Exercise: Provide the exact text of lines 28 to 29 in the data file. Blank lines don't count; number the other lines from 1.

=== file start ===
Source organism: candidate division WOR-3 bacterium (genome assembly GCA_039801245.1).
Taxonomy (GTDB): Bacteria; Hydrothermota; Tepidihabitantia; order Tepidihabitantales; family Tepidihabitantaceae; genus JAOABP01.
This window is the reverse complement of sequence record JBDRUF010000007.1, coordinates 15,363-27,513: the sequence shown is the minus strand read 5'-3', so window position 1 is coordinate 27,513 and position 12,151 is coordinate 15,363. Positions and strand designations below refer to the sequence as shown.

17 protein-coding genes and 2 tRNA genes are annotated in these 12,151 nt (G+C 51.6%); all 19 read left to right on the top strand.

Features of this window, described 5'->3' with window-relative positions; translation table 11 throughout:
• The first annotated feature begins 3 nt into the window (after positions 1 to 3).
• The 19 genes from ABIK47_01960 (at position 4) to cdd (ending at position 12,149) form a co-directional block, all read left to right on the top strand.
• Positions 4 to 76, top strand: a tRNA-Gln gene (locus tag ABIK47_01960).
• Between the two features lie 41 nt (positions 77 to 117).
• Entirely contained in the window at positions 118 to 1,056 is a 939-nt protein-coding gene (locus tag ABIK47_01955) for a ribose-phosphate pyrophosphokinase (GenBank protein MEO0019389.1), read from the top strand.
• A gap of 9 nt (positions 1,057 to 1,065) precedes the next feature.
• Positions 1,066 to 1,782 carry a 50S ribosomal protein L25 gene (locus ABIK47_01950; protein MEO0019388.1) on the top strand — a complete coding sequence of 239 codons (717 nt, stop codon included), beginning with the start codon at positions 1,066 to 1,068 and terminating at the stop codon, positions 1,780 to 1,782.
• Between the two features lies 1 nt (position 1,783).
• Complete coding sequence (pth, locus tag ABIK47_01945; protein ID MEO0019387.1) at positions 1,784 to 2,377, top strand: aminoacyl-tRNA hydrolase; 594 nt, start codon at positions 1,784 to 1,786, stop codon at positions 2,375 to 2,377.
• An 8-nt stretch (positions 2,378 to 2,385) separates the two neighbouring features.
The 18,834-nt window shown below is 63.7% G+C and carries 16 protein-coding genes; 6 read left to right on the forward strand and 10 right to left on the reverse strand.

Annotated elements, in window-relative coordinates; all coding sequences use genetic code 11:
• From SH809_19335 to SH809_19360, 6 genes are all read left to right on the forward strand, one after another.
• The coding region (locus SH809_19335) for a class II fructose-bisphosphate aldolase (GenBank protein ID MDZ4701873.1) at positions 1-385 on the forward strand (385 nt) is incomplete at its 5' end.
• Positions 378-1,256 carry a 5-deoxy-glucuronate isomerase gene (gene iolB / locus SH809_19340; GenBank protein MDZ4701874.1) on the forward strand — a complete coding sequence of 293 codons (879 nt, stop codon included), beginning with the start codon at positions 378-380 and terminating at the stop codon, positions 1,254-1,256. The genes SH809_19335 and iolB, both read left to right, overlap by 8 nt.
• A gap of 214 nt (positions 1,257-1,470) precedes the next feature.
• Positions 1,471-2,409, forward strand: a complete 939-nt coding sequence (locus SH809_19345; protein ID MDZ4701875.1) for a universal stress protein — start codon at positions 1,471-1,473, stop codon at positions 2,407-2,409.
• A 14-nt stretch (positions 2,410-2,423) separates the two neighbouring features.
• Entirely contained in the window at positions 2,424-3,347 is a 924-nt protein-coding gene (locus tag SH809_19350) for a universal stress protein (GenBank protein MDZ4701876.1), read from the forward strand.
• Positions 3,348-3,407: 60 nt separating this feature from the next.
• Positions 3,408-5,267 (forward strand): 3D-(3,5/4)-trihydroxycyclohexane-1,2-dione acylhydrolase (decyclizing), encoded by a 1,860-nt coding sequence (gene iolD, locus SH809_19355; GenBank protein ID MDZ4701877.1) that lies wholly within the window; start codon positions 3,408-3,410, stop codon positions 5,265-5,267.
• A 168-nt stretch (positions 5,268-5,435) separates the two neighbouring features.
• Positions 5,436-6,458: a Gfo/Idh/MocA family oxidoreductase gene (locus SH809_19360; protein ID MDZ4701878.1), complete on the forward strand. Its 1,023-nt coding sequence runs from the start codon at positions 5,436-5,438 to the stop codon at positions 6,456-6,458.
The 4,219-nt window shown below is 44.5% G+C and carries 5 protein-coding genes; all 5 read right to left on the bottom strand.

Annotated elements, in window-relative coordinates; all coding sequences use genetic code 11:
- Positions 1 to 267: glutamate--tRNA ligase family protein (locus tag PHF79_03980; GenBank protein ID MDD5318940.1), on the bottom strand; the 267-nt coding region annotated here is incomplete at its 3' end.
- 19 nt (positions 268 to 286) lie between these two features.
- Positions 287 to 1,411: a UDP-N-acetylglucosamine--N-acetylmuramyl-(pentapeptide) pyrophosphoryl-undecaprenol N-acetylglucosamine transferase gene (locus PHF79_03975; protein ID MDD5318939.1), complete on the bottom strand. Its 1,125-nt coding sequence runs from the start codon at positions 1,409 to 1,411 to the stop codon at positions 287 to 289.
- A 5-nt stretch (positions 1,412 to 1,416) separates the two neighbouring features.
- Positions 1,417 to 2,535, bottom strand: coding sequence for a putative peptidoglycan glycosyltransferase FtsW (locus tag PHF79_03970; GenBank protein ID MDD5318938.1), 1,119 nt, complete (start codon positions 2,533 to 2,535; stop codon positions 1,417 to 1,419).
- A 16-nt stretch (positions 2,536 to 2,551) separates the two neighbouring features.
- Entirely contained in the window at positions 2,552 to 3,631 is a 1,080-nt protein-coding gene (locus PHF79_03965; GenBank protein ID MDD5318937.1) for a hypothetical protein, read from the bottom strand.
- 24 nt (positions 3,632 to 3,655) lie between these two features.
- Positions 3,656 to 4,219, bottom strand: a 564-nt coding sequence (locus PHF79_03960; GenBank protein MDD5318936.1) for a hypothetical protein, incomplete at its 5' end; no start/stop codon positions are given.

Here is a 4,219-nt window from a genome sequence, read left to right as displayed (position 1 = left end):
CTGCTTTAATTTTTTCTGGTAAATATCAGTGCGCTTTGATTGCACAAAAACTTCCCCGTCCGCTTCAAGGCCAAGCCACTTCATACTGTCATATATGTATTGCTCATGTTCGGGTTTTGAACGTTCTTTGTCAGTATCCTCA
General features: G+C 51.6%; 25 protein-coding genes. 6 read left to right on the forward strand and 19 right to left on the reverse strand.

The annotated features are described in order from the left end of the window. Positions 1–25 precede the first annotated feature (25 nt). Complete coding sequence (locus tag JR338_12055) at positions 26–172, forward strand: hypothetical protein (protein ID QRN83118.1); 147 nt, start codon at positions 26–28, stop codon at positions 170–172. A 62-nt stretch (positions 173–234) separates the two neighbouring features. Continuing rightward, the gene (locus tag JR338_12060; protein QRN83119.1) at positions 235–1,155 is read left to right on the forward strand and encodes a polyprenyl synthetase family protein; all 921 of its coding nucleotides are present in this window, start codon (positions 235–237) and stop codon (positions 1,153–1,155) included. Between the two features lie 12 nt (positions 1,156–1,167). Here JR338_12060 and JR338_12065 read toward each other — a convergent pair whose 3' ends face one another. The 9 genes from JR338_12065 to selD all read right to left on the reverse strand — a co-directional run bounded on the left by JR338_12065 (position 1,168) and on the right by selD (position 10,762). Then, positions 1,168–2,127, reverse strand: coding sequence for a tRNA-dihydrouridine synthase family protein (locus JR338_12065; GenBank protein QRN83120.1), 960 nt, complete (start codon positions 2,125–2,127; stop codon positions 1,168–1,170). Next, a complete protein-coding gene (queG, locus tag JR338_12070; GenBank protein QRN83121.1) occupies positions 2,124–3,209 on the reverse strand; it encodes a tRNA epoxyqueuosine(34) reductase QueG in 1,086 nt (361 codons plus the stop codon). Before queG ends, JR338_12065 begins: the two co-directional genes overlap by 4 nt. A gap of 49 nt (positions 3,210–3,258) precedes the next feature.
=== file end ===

• Positions 5,436-6,458: a Gfo/Idh/MocA family oxidoreductase gene (locus SH809_19360; protein ID MDZ4701878.1), complete on the forward strand. Its 1,023-nt coding sequence runs from the start codon at positions 5,436-5,438 to the stop codon at positions 6,456-6,458.
The 4,219-nt window shown below is 44.5% G+C and carries 5 protein-coding genes; all 5 read right to left on the bottom strand.